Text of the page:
SEPA Direct Debit (SDD) is a payment service offered by banks and other payment service providers (PSP) within the Single Euro Payments Area (SEPA). It enables you to make payments automatically, whether on a once-off or recurring basis and on a fixed due date, to businesses or other providers of goods and services (for example, electricity, gas and telephone bills or loan payments).
This service may be used by holders of payment accounts (bank or postal current accounts), or of prepaid cards or credit cards.
To make a SEPA Direct Debit, you have to give the company providing the utility or service (the payee) a payment mandate. On each due date the payee submits its invoice and your payment service provider pays it, debiting the amount from your account, without having to ask for authorization each and every time.
It is a useful service for anyone who has to make recurring payments: you do not have to make payments in person and potential delays are avoided.
Using SEPA Direct Debit means that you can avoid being late in making or even missing recurrent payments.
Where a debit is authorized but there are insufficient funds to cover it, the payment may be denied and, in the most serious cases, the contracted service could even be suspended. In other cases, if the contract setting out the terms and conditions for your current account allows it, the payment may nonetheless be made but you may incur fees for establishing a line of credit or for using an overdraft facility.
Direct debit fees may be charged per transaction or as an annual fee that includes a certain number of transactions per year.
You should consider the number of transactions that you are likely to make in a year to understand which of the offers proposed by the various PSPs is best suited to your situation.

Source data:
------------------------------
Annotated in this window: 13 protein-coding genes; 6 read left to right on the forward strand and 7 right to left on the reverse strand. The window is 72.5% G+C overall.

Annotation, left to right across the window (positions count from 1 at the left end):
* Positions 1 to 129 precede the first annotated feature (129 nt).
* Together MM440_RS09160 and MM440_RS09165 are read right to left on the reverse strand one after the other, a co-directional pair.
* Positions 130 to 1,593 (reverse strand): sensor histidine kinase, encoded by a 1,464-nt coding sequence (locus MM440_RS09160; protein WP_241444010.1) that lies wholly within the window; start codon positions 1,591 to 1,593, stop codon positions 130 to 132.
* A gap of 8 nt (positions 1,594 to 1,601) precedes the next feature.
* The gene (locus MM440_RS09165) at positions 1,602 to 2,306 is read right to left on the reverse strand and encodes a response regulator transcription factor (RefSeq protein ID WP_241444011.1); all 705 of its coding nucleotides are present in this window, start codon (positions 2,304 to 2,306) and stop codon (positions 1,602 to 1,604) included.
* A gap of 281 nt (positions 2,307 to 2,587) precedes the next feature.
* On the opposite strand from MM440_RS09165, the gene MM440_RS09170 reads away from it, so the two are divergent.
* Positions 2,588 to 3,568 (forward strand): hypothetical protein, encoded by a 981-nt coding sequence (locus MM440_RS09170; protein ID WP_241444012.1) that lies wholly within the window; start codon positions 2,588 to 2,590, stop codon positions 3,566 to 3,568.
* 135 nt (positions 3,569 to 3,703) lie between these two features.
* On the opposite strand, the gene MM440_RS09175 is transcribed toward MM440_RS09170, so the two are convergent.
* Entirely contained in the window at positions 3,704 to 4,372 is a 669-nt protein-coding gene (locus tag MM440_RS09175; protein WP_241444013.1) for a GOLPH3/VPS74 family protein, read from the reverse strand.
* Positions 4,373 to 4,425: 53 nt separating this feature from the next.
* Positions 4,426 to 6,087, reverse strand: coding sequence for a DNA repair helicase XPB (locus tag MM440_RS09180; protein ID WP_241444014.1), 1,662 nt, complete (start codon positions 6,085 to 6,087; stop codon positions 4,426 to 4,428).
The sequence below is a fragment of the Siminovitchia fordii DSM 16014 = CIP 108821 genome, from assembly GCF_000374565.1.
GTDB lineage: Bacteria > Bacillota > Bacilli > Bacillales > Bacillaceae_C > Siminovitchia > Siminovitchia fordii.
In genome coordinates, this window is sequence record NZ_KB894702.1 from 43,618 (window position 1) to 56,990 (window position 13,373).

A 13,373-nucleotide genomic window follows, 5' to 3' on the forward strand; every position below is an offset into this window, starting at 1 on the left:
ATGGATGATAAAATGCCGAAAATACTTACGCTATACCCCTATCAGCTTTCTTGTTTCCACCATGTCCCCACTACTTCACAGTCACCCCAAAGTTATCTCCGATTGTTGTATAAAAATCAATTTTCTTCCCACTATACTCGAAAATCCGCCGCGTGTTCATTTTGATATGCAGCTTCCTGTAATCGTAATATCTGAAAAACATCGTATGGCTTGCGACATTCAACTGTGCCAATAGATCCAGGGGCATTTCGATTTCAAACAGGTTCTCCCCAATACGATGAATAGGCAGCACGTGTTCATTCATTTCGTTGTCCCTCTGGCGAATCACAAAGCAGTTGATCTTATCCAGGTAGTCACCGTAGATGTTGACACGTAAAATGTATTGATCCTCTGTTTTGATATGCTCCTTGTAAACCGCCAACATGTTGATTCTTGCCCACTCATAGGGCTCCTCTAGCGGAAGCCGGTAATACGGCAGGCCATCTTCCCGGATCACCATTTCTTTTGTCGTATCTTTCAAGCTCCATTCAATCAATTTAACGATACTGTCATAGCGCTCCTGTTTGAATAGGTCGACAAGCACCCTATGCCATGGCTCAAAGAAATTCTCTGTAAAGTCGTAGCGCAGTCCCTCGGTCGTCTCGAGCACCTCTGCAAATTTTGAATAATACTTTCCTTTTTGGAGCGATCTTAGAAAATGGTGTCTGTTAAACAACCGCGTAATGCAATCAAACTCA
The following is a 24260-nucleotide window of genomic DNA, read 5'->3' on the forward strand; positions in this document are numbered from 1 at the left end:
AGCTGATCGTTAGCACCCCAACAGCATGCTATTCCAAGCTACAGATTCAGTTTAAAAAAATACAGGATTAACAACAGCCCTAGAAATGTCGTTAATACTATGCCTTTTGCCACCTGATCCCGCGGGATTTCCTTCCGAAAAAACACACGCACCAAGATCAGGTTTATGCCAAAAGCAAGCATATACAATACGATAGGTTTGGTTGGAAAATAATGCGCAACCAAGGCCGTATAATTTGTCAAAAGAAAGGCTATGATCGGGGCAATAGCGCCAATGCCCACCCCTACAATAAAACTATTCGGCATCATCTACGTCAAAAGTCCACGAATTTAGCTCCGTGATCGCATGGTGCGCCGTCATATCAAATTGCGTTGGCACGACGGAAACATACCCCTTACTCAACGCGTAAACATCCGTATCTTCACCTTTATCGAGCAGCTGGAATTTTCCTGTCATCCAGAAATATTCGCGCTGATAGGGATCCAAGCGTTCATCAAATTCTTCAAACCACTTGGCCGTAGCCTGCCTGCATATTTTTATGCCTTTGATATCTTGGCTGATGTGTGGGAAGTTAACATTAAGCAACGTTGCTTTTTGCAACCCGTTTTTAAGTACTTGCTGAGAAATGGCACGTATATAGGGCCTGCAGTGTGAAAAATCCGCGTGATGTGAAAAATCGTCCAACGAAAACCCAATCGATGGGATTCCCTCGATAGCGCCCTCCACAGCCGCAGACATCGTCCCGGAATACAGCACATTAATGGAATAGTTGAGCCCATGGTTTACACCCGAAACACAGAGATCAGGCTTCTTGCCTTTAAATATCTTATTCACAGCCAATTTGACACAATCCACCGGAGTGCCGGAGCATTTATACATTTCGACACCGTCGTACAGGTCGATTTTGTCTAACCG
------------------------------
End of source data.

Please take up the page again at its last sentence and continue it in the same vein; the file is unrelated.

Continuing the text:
SEPA has eliminated differences in domestic and European-level retail payment procedures by establishing common rules for customers in its member states (which include all the EU countries, Iceland, Norway, Liechtenstein, Monaco, San Marino, Switzerland and the British Crown dependencies).
Where the mandate does not specify the amount to be debited, you have eight weeks from the debit date in which to request a refund if the amount exceeds that which could have been reasonably expected based on your previous spending pattern, the terms and conditions of the contract, and the circumstances. In any event, EU legislation provides that customers have 13 months to submit a claim for refund if the payment was unauthorized.
It is a good idea to cancel any authorizations for direct debits that are no longer active but that are still associated with your card or account.
You have the right to cancel a direct debit up to one day before payment is scheduled to be made.
One simple rule is always true: even though the time period in which you can claim a refund is fairly long, it might be difficult to determine whether a transaction is correct after time has passed. For this reason, you should always keep an eye on your account statement and check that the various transactions reported are accurate.
Excessive optimism: there is the risk that, owing to excessive optimism, you might authorize a direct debit without being certain that you will have the funds available to cover it, perhaps trusting that another expected sum will be credited to your account in the meantime.
Remedy: check your account statement, keeping a close eye on deposits and withdrawals to avoid making decisions based on erroneous assumptions.
- PAYMENT SERVICE PROVIDER (PSP)
An entity authorized to offer payment accounts (see Payment accounts), specifically, banks, Poste Italiane (Bancoposta), payment institutions and electronic money institutions.
- DIRECT INTERBANK RELATIONSHIP
Until the start of 2014, it provided the same functions as a SEPA Direct Debit (see SEPA Direct Debit - SDD).
- SEPA Direct Debit (SDD)
The technical definition for European direct debits. A SEPA Direct Debit is a payment service offered by banks, usually associated with a current account, which can be used to automatically pay firms or individuals offering goods or services under a contract that provides for recurring payments on a predetermined due date.
This service may be offered to holders of payment accounts or credit cards. Typically, this service is used to pay utility bills (electricity, gas, telephone, etc.) or loan payments. To make payments by means of a SEPA Direct Debit, customers must authorize the company providing the utility or service by signing a mandate. The bank, upon each payment due date, carries out the payment by debiting the amount from the customer's account without asking for consent each time. In the account statement, the acronym 'SDD' used to indicate amounts that were directly debited.